I would submit that if there is anyway you can damage a chain-plate by pulling in any direction that is generally up with the wire shroud meant to be attached to it, the chain plate is not properly designed or is damaged.
The chain plate should be able to handle much more than the wire.
Well, we stepped the main a little less than a year before the failure. Right after reinstalling the main, we tightened / adjusted the stays / shrouds at the dock, then we sailed from Fort Lauderdale to Boston. Then I checked the tension, and I did have to tighten the backstays.

A few day sails.... winter ..... spring, then we headed to Europe.

I was not aware of any main mast movement, at any time. From what I was told, there is this harmonic vibration condition which can occur wherein the mast might "pump" (fore and aftward) but almost imperceptibly. And, this occurs when the rig is not properly adjusted, specifically if you don't do the follow up / at sea / under load adjustments.

Considering the perpendicular juxtaposition of the chainplate tabs to the hull, i.e., the tabs' flat width was in the port / starboard plane, if the stays were pulling fore and aftward, then those tabs would have been stressed in their weakest direction..... theoretically.... :-)

However, I could never argue that these chainplates weren't quite probably well past their prime.

Is it just sort of coincidental(?) that fairly soon after the stepping project, the chainplates failed, especially after not doing the full re-installation process?

Imagine getting years out of a motor, incident free, and then after changing the timing chain, surprisingly enough, the motor throws a rod....
I guess this old codger is stuck in that sort of mind set.

Everything was fine until......................

Nevertheless, I suppose, (and following your later comment) BOTH issues were in play. The chainplates were old, AND I had not properly adjusted the rig after the stepping of the main.

I WILL be buying a guage and will be using this thread to try to address this issue as soon as we get a sailboat. And boy I sure do hope that is soon. :-)
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  #59  
Old 01-24-2012
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Quote:
Originally Posted by Sailormon6 View Post
When I'm checking the rig tuning while underway, I'm mostly watching the leeward shroud. What I want to see is that the tension on the leeward shroud just barely relaxes when the boat is on a beat in about 12-15 kts of wind and the sails are loaded. If it doesn't relax, that says the shrouds are too taut. If it just barely relaxes without becoming slack, that says the shroud tension is just right. If the shroud relaxes to the point where it begins to become slack, then that says it is too loose. If the shrouds need to be adjusted, I make the adjustments by taking an equal number of turns on each side, and adjust the lowers accordingly, as needed.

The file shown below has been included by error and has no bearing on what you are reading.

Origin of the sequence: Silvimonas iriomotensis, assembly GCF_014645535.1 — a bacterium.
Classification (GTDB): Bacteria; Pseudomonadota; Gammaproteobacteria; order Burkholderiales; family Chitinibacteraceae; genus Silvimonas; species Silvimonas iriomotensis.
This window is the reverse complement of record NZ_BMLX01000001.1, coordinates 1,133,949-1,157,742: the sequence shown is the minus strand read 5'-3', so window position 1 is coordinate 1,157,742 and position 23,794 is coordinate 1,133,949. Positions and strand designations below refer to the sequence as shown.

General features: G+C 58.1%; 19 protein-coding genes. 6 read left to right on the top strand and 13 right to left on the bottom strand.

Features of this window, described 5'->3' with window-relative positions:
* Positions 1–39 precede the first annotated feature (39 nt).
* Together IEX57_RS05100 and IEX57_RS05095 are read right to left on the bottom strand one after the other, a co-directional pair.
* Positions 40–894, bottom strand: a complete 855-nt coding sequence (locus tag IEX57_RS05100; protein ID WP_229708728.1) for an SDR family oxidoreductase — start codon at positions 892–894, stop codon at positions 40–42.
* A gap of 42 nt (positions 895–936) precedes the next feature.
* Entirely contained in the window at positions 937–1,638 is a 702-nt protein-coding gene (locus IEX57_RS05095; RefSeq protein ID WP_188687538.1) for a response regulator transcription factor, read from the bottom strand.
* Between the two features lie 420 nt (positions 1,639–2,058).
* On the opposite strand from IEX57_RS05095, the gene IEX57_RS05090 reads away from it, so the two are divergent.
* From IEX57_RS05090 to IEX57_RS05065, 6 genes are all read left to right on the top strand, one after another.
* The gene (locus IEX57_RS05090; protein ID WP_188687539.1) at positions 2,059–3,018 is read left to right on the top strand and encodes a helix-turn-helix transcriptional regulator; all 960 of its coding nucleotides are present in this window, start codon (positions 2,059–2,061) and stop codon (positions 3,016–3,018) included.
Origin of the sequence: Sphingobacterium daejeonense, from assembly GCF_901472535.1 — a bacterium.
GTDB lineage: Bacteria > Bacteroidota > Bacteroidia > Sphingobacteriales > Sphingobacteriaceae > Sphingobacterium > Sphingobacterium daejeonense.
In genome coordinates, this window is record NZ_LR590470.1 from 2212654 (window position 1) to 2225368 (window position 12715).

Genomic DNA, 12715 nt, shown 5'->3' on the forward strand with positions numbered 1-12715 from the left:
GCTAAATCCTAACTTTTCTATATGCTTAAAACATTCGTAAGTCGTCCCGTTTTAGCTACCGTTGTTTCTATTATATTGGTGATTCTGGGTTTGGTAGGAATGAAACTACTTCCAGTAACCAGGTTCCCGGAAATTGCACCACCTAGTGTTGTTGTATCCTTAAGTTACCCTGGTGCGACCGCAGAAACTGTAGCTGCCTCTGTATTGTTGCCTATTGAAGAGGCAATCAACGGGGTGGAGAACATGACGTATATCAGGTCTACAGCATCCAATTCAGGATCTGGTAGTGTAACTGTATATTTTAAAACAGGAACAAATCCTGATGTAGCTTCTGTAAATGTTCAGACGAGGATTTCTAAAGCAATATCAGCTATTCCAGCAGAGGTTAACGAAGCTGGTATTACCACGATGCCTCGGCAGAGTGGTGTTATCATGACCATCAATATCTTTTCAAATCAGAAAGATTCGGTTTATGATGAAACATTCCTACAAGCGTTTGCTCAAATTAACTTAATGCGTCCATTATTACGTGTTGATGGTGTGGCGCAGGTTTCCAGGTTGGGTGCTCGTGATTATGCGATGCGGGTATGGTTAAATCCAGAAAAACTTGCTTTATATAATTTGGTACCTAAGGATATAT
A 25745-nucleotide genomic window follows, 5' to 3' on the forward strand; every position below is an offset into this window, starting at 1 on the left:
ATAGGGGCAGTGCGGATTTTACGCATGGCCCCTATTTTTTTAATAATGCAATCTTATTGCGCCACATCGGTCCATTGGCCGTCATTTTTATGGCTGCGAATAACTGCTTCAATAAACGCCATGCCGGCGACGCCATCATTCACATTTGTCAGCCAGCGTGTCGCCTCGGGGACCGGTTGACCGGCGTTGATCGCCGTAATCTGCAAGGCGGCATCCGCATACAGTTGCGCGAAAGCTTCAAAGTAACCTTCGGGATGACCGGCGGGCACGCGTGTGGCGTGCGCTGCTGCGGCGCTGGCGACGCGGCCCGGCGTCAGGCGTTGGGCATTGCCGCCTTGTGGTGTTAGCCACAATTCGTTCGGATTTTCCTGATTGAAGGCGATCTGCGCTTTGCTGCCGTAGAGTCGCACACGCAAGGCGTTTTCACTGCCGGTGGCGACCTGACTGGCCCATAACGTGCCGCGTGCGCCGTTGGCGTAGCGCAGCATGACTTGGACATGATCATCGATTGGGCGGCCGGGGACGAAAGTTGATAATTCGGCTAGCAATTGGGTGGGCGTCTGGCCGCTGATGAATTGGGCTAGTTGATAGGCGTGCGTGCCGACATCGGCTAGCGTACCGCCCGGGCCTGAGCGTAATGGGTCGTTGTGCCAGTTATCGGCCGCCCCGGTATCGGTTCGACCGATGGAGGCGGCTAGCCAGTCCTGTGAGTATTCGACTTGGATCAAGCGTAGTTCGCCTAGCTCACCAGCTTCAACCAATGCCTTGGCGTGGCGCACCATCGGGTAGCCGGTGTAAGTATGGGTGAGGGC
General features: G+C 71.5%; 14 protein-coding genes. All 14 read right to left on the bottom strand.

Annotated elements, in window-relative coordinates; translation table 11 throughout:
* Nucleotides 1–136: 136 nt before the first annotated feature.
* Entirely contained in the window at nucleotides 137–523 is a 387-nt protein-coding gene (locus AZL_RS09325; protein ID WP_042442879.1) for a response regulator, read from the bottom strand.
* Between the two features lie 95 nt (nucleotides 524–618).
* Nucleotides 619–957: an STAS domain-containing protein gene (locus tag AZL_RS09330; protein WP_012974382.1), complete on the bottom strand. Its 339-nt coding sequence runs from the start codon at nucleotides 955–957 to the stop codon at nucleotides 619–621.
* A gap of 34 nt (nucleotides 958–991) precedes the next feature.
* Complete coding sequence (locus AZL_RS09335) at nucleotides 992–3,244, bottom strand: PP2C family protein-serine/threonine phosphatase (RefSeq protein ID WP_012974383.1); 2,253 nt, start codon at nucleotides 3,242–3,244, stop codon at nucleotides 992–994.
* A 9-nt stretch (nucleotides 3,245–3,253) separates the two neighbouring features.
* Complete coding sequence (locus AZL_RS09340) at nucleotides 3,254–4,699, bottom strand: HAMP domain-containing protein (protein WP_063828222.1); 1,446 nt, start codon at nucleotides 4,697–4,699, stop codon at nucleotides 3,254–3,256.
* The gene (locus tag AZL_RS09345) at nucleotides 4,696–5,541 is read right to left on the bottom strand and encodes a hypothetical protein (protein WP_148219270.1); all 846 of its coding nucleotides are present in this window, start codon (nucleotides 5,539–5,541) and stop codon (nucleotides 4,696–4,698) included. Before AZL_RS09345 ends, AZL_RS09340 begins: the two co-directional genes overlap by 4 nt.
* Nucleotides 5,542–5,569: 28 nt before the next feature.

The amount of tension that you might measure while underway depends on the windspeed, the size of your sails and the wind direction, because that is what determines the amount of load on the rig. I don't know any way the average sailor could make those calculations, so I don't attempt to take measurements with instruments while under sail. I'm only concerned with how the rig behaves under load. I want to see indications that the rig isn't too taut, but that it is sufficiently taut so that it is restrained from moving significantly. I don't want to see the mast move so much that it snaps to a stop and imposes an excessive shock load when it comes up short on the shroud. The mast should be restrained from moving to any significant extent.

The cable manufacturer should be able to tell you the tensile strength of his product. For my purposes, like most recreational sailors, I trust that the designer of my boat specified cable that is adequate for the sail area of my boat, and that, if I tune the rig with a sufficient amount of tension to prevent the rig from moving excessively, without over-tensioning it, the stresses on the cables will be within those parameters. I suppose I could try to make the precise measurements under a variety of conditions, but have never felt a need for such accuracy. If I felt I couldn't trust the designer's specifications, I suppose I could either find the appropriate engineering tables, or consult a professional rigger or marine architect. You either need to trust the professionals, or educate yourself to their level of understanding, and then trust yourself.
THANK YOU VERY MUCH! I greatly appreciate your response.
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Old 01-25-2012
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Quote:
Originally Posted by DougSabbag View Post
I WILL be buying a guage and will be using this thread to try to address this issue as soon as we get a sailboat. And boy I sure do hope that is soon. :-)
I'll second both of those comments.